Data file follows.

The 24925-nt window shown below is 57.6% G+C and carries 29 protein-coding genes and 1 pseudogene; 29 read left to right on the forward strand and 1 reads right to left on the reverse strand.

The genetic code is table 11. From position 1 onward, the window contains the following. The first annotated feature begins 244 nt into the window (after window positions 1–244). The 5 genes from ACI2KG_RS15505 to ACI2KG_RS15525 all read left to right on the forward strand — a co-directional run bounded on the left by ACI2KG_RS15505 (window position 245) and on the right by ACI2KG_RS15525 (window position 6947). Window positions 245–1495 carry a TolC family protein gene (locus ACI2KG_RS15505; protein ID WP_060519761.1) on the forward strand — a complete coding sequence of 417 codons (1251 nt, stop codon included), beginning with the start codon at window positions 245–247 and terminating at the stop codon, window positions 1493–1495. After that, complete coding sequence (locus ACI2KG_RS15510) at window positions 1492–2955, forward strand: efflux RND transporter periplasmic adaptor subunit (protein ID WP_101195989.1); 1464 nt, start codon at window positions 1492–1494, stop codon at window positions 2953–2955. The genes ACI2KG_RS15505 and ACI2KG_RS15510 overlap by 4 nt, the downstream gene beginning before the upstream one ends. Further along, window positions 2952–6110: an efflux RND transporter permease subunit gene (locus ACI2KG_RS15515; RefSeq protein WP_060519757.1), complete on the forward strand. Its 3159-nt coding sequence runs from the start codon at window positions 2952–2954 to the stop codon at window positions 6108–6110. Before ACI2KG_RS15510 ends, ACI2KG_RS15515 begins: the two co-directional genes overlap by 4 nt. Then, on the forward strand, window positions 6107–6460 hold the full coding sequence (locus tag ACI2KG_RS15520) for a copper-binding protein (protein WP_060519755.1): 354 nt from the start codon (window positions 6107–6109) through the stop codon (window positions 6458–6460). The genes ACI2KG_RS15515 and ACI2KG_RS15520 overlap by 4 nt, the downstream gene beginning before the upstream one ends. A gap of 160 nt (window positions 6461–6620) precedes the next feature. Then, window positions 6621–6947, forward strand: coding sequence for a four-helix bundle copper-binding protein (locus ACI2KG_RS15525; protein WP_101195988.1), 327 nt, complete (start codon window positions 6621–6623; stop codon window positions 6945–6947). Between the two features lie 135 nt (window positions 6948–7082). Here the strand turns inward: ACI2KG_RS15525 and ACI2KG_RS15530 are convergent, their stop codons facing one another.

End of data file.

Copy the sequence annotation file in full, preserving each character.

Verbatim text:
The 24925-nt window shown below is 57.6% G+C and carries 29 protein-coding genes and 1 pseudogene; 29 read left to right on the forward strand and 1 reads right to left on the reverse strand.

The genetic code is table 11. From position 1 onward, the window contains the following. The first annotated feature begins 244 nt into the window (after window positions 1–244). The 5 genes from ACI2KG_RS15505 to ACI2KG_RS15525 all read left to right on the forward strand — a co-directional run bounded on the left by ACI2KG_RS15505 (window position 245) and on the right by ACI2KG_RS15525 (window position 6947). Window positions 245–1495 carry a TolC family protein gene (locus ACI2KG_RS15505; protein ID WP_060519761.1) on the forward strand — a complete coding sequence of 417 codons (1251 nt, stop codon included), beginning with the start codon at window positions 245–247 and terminating at the stop codon, window positions 1493–1495. After that, complete coding sequence (locus ACI2KG_RS15510) at window positions 1492–2955, forward strand: efflux RND transporter periplasmic adaptor subunit (protein ID WP_101195989.1); 1464 nt, start codon at window positions 1492–1494, stop codon at window positions 2953–2955. The genes ACI2KG_RS15505 and ACI2KG_RS15510 overlap by 4 nt, the downstream gene beginning before the upstream one ends. Further along, window positions 2952–6110: an efflux RND transporter permease subunit gene (locus ACI2KG_RS15515; RefSeq protein WP_060519757.1), complete on the forward strand. Its 3159-nt coding sequence runs from the start codon at window positions 2952–2954 to the stop codon at window positions 6108–6110. Before ACI2KG_RS15510 ends, ACI2KG_RS15515 begins: the two co-directional genes overlap by 4 nt. Then, on the forward strand, window positions 6107–6460 hold the full coding sequence (locus tag ACI2KG_RS15520) for a copper-binding protein (protein WP_060519755.1): 354 nt from the start codon (window positions 6107–6109) through the stop codon (window positions 6458–6460). The genes ACI2KG_RS15515 and ACI2KG_RS15520 overlap by 4 nt, the downstream gene beginning before the upstream one ends. A gap of 160 nt (window positions 6461–6620) precedes the next feature. Then, window positions 6621–6947, forward strand: coding sequence for a four-helix bundle copper-binding protein (locus ACI2KG_RS15525; protein WP_101195988.1), 327 nt, complete (start codon window positions 6621–6623; stop codon window positions 6945–6947). Between the two features lie 135 nt (window positions 6948–7082). Here the strand turns inward: ACI2KG_RS15525 and ACI2KG_RS15530 are convergent, their stop codons facing one another.